ALBUQUERQUE, N.M. (KRQE) – The victim was astonished. He said, “I was very surprised. I said who would want to attack us?”

‘The Nightmare on Copper Avenue’ occurred shortly before New Year’s in downtown Albuquerque. A sophisticated gang of thieves orchestrated a clandestine break-in that was brazen, malicious, and costly. They didn’t break windows or kick down doors to gain entry. And they weren’t after jewels or valuable art. In fact, the crooks who raided the building weren’t even there. You see, the Copper Avenue break-in was a cyber-attack. International outlaws hacked into a government computer system, hijacked its data, and held it for ransom.

KRQE Investigations

It’s part of the ‘digital pandemic‘ that has struck the United States. This year, the damage done by cyber outlaws is estimated to reach $20 billion. In May, gas prices soared after the computer system of a major U.S. energy supplier was hacked. Colonial Pipeline paid the crooks a $4.4 million ransom to retrieve its data. And, beef prices rocketed sky-high after cyber bandits shut down the operation of a major Midwest meat producer. The ransom in this case? $11 million.

These cases you know about, but there’s another cyber-attack you haven’t heard before. The Mid-Region Council of Governments, or MRCOG, is a government agency that operates the Rail Runner and manages federal funds for central New Mexico communities. The Nightmare on Copper Avenue struck MRCOG on December 28th last year.

“My I.T. employee said that there was something that was going against our computer systems,” MRCOG’s Executive Director Dewey Cave says. “They were having a hard time actually getting into the (computer) system and utilizing it. Somebody had gone on the system and was basically taking charge of (it),” Cave said. The The Mid-Region Council of Governments was under attack.

Anonymous cybercriminals remotely took control of the agency’s computer system. “What do we have that people would want,” Dewey Cave said. The answer is data. The computer crooks changed passwords, gained access to files stored on servers, and scrambled MRCOG’s computer data, rendering it unusable. Because the Rail Runner is operated on a separate system, the train was not impacted. However, for the most part, MRCOG was shut down.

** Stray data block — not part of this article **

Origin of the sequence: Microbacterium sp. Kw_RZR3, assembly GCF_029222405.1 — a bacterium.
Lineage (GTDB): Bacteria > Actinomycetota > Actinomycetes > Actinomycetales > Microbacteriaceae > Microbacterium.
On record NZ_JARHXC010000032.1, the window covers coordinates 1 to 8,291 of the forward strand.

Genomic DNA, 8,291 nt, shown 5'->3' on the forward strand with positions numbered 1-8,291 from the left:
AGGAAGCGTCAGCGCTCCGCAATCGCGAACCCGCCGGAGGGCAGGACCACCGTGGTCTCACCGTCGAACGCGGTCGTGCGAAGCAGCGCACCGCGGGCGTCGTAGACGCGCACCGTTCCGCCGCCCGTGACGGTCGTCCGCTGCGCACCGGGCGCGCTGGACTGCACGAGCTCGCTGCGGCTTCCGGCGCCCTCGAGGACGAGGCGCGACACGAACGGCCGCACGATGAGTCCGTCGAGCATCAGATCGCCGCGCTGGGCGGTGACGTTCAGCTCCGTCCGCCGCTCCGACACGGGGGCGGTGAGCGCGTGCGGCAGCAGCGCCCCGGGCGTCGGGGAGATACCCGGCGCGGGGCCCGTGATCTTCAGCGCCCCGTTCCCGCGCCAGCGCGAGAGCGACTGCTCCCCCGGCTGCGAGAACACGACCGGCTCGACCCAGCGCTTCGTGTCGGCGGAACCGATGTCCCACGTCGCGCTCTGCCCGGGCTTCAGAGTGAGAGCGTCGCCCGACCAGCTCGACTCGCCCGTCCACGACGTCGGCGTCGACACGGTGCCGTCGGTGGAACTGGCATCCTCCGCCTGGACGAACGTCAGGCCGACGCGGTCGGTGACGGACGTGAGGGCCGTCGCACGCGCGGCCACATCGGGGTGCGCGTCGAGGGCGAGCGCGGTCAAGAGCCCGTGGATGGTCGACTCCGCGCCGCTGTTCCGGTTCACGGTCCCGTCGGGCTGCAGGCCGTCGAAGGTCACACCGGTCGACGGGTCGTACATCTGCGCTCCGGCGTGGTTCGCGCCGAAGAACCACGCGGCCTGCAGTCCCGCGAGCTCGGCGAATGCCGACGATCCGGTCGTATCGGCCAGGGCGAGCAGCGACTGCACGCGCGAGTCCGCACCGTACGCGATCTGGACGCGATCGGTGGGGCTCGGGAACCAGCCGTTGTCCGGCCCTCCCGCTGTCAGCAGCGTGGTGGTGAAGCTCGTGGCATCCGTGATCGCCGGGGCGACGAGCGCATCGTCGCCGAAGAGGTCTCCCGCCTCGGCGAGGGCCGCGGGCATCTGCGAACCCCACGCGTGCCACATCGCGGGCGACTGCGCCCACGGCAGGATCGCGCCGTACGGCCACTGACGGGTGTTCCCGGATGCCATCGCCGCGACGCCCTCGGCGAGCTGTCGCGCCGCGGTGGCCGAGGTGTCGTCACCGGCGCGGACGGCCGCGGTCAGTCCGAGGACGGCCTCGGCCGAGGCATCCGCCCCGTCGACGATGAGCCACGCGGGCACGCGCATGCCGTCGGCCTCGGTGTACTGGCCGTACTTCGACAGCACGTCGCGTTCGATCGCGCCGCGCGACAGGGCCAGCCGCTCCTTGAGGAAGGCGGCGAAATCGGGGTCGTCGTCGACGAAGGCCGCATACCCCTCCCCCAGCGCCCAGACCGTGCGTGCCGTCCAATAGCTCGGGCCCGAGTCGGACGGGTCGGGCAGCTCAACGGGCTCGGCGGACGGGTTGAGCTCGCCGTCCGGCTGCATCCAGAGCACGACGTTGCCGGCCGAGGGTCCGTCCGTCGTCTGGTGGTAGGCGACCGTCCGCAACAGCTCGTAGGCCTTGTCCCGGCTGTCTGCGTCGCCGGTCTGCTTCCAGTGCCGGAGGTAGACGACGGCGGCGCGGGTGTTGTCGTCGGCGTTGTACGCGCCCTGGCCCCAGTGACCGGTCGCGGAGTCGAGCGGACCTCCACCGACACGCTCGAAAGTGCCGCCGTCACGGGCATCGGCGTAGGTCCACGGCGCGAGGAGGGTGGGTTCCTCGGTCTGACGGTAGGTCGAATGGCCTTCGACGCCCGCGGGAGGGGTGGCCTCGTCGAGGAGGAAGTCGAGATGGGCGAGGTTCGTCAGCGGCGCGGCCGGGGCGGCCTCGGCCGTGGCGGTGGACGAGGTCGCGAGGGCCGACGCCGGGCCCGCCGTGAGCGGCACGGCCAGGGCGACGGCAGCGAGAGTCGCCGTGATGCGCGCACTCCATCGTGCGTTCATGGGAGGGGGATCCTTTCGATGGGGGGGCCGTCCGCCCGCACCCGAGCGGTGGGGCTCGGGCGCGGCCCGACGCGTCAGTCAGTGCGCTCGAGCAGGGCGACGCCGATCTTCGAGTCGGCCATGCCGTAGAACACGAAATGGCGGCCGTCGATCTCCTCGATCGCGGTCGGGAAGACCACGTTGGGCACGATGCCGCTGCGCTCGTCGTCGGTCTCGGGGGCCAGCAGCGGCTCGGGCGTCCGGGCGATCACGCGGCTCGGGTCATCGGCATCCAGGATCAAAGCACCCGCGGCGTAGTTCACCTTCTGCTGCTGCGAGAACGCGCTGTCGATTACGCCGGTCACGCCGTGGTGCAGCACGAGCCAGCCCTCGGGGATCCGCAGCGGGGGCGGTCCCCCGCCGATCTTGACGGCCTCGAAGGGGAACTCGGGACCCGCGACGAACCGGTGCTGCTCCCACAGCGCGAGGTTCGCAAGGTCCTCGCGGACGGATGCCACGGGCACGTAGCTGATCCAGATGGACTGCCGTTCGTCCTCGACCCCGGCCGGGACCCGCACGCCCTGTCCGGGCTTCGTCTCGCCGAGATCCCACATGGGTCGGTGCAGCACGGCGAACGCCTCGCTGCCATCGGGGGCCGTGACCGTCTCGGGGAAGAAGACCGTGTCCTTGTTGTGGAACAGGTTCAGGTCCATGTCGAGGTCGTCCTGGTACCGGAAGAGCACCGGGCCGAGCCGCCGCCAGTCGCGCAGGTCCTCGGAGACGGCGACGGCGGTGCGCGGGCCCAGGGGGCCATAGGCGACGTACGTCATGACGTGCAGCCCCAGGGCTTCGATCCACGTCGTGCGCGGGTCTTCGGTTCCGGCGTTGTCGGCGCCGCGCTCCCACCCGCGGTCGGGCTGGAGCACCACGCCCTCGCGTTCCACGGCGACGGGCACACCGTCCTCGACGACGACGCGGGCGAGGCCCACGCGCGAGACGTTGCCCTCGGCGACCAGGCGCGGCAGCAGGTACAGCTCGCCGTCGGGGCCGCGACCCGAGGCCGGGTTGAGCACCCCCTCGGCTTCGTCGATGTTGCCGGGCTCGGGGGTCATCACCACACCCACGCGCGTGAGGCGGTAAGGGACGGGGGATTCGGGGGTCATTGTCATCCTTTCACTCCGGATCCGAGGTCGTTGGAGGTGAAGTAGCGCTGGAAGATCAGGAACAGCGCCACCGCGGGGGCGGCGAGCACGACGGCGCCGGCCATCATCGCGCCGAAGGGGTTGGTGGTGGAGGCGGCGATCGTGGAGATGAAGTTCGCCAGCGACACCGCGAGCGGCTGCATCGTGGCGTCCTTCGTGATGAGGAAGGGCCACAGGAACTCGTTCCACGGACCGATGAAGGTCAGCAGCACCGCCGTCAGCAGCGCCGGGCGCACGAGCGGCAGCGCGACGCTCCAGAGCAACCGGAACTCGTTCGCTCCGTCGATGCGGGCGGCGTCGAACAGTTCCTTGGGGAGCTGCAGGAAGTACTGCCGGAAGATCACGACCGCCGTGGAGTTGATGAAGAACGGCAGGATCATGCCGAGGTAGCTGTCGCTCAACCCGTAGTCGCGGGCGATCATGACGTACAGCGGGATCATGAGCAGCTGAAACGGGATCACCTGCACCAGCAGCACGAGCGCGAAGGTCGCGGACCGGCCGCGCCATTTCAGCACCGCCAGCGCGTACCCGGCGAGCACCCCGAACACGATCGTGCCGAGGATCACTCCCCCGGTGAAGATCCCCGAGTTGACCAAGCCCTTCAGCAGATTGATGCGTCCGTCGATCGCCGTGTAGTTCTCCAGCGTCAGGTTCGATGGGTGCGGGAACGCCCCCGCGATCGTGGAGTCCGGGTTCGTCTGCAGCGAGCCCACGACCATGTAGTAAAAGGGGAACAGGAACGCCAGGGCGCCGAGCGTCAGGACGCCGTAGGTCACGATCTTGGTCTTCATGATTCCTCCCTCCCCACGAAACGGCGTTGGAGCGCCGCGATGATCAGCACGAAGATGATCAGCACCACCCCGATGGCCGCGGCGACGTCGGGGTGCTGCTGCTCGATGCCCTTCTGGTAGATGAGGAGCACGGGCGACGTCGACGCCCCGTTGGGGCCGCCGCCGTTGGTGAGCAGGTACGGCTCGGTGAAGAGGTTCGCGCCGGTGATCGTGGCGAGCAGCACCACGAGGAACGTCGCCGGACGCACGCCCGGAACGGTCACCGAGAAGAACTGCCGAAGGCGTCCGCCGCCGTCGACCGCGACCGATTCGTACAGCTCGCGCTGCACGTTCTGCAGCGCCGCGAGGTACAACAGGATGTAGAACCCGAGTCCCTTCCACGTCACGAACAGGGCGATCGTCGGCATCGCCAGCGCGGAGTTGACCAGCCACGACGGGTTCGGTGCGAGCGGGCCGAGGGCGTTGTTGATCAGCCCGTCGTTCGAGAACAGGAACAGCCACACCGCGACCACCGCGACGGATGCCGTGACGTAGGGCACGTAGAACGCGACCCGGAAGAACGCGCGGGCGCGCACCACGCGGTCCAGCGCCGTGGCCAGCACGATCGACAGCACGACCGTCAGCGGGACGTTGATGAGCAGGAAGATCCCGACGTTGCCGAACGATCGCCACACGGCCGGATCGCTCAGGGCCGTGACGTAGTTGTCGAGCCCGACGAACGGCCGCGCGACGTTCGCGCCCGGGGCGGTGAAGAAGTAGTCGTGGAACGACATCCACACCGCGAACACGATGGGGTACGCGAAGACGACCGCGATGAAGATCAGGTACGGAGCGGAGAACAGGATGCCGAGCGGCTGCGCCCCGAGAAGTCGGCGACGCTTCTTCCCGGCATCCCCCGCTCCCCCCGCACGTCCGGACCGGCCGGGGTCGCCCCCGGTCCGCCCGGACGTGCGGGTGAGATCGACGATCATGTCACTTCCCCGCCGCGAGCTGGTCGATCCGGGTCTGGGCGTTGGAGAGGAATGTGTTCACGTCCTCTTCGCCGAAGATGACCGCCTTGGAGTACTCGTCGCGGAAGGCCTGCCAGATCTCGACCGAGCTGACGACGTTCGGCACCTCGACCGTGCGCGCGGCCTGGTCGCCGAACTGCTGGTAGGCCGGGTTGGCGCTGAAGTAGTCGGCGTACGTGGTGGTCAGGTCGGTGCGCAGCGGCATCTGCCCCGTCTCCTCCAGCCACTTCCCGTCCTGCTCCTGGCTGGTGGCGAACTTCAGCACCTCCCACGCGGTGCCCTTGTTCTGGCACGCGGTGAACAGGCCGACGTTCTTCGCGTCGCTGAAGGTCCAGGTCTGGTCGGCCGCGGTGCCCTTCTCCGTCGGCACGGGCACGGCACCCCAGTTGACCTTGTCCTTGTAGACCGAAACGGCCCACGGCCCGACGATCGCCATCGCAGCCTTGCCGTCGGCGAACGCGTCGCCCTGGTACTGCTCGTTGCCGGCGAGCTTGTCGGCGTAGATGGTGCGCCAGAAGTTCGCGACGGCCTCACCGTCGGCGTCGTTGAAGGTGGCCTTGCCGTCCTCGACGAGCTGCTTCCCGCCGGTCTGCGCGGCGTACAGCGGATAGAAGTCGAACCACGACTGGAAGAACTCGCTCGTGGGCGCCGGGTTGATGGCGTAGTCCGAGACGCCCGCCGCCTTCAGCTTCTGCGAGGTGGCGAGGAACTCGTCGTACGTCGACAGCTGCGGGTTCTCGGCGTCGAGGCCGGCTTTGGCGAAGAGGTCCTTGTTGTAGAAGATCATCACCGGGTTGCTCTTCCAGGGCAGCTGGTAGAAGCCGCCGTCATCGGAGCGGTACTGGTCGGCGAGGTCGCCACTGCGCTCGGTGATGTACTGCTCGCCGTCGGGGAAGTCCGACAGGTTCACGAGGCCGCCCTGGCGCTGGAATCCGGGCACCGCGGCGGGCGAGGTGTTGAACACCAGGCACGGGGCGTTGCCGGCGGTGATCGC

“They send you a message saying that they are in control of the system and that they are demanding … money to give (MRCOG’s data) back,” Cave says. “In this case, it was like a $250,000 ransom. They wanted Bitcoin, and I have never dealt in Bitcoin before, so I wouldn’t know where to get that. But I felt like it was a lot of money. There’s no way we (could) afford to pay that,” Cave said.

Rather than pay the quarter of a million-dollar ransom, MRCOG hired a private I.T. security team to try and retrieve data and free the computer system held hostage.

“It ended up costing us a considerable amount of money … to recover and to implement systems in the future, but nowhere near what the ransom would have would have cost us,” Cave says. “By the time we cleaned out all of our systems, all of our computers and reset them … it ended up costing us a little over $100,000.”

So who are these guys? The MRCOG ransomware attack is believed to have originated somewhere in Germany. However, no one has been able to identify the cyber crooks or their location.

“Cyber-crime is far more prevalent than it used to be,” says Joshua Liberman, President of an Albuquerque-based cyber security firm, Net Sciences. “Recently, I read (cyber-crime is) in the top four crime industries in the world. And even just ransomware is now approaching a trillion-dollar status,” Liberman said.

Liberman says, in many cases, it’s quite easy for cybercriminals to break into computer networks. “It’s not brute force. It’s not through the firewall. It’s always in a roundabout manner. It’s by clicking. You’re tricking people into clicking. Once they click and they start a compromise, they open a door into their network unwittingly. There’s no limit to the way we can be tricked,” Liberman says.

In MRCOG’s case, the extortion plot failed. However, damage to the government agency was considerable. Cyber detectives were unable to retrieve MRCOG’s hostage-held data. Taxpayers footed the bill to reconstruct files, clean servers, and install security software to prevent future attacks. MRCOG got off relatively easy. Some victims are not so lucky.

“It can cripple or end a small business. How many people (reading) this right now could pay that $250,000 fee and move forward with their business even if nothing else went wrong,” Net Sciences President Joshua Liberman says.

The Mid-Region Council of Government’s I.T. managers thought the agency computers were secure. December 29th changed all that. “We’ve implemented a system that monitors activity traffic all the time, 24 hours a day, to determine whether or not somebody is trying to penetrate our system. And that’s something that we didn’t have in the past,” Dewey Cave said.

Are most small businesses and government agencies adequately protected from cyber-attacks? “Emphatically no, not at all,” Joshua Liberman says. “Virtually no businesses are adequately protected, and many businesses are not protected at all.”